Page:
Dangerous workplace safety myths

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If you are an owner, contractor or manager who supervises one or more workers, do you know how to minimize accidents and dangerous situations? This is one of the requirements for running a business, and it is a serious problem. Fortunately, anyone can learn by studying the mistakes of others and immersing themselves in the many myths surrounding workplace safety.

Far too many owners believe that having enough accident and liability insurance solves everything. In fact, all a paid-up policy can do is reimburse a loss or accident that has already occurred. There is also a common misconception about how to implement safety guidelines for vehicle fleets. Office injuries, arson risk, and dozens of other topics are the subject of myths, urban legends, misinformation, and dangerous lies that seemingly never die. Here are typical examples of some of the most pernicious.

Insurance coverage makes workplaces safer

The policies reimburse the losses, and that’s it. Don’t fall into the trap of thinking that if you have a lot of insurance, you’re good to go. Insurance policies are an afterthought; they do nothing on the preventive side by helping to avoid accidents and mishaps. While it’s necessary and wise to have coverage, be sure to take active steps to minimize the risk of injury on the job.

Fleets can use set it and forget it systems

Safe fleets need ongoing strategic programs. There are no shortcuts for transport companies that want to operate as safely as possible. Fortunately, managers and supervisors can get fleet safety certification to learn strategic techniques that leverage the power of driver coaching and in-vehicle video connections to minimize false insurance claims, reduce costs, make accidents rarer, and improve driver skills and behaviors. Acquiring the right kind of knowledge is imperative to developing a comprehensive automotive safety regimen.

Office injuries are rare

Mishaps, injuries and serious accidents are commonplace. Injuries, accidents and mishaps in the office are commonplace, especially in companies with many employees who typically work a nine to five shift. People fall, slip, cut themselves, injure body parts using electronic devices, etc. For unexplained reasons, there is a widespread opinion that office work is inherently safe when in fact it is not. Managers must be diligent about having fully stocked first aid kits and teaching selected team members how to deal with medical emergencies.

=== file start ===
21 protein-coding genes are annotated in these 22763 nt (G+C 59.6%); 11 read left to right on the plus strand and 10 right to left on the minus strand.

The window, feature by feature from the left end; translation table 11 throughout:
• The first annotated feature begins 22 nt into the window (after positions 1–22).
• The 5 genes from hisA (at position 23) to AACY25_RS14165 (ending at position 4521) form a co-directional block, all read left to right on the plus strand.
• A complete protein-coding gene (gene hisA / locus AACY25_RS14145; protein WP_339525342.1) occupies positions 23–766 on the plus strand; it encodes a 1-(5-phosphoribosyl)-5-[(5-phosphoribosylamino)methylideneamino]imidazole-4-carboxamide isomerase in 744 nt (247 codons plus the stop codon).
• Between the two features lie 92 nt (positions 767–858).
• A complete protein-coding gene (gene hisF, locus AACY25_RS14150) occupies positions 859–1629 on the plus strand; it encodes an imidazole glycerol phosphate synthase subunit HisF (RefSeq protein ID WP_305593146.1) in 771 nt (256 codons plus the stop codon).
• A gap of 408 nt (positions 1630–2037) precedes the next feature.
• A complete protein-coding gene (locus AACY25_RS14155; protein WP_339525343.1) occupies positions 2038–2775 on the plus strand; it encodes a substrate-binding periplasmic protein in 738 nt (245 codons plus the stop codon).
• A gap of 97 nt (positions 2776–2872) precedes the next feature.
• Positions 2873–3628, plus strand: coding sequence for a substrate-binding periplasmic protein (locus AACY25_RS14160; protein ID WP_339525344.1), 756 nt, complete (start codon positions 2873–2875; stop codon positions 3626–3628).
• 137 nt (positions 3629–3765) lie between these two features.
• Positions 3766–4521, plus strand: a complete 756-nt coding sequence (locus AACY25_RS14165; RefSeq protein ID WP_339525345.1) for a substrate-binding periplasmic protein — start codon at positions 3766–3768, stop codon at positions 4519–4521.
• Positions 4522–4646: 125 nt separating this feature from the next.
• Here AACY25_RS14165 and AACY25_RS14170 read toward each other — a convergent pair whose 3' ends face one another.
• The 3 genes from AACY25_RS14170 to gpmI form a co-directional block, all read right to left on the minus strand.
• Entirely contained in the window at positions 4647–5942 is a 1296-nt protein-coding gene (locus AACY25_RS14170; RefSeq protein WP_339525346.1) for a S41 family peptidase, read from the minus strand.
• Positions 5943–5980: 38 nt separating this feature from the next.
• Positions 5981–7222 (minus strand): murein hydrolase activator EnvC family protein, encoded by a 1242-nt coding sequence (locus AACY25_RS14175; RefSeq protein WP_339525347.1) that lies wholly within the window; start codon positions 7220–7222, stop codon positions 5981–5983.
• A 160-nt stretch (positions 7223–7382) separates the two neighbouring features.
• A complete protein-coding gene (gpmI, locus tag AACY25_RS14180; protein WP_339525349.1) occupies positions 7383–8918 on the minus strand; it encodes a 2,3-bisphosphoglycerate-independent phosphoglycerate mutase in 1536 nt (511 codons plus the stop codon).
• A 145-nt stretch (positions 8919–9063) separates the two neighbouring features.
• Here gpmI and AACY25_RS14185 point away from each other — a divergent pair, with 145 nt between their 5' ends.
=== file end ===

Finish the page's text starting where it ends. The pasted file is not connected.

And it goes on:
Managers should write corporate security policies

You need a lawyer. It is noble to want write a security policy for your organization. The problem arises in the wording of the documents, which are often at the center of liability lawsuits. Find an attorney who has experience in workplace safety and pay to have a specific policy developed for your organization. Later, if someone sues the company for a security-related reason, you’ll have the satisfaction of knowing that your written policy is a legally valid document.

Businesses cannot control the risk of arson

There are ways to minimize intentional fires. It is sometimes assumed that arson is a crime that cannot be controlled. Due to the impulsive nature of the crime, as the argument goes, there is little that people in offices can do to prevent it. On the contrary, it is important to have a company policy on spotting and reporting suspicious behavior in and around the premises. Sharp eyes and attentive ears may notice things like unusual loitering, people staying in the building after their shifts have ended, unusual activity in the stairwells, and objects that could be incendiary devices. Some arson attacks are perpetrated by disgruntled former employees. Managers should therefore note terminated or terminated workers who show up unannounced.

Snow days are old-fashioned and unnecessary

Employees must stay home in the event of inclement weather. Whatever they are called in your geographic region, bad weather days are an integral part of running an organization. It’s about preparing for winter or other bad weather days, and remembering that workers should stay home when the roads are dangerous. Otherwise, owners and managers who encourage people to come to the office could put people at risk. Adverse conditions include things like flash floods, snow, sleet, excessive heat, thunderstorms, heavy rain, icy streets, tornado warnings, the threat of a hurricane, and many more. Follow local weather reports to find out the current threat level before making the decision to alert employees.

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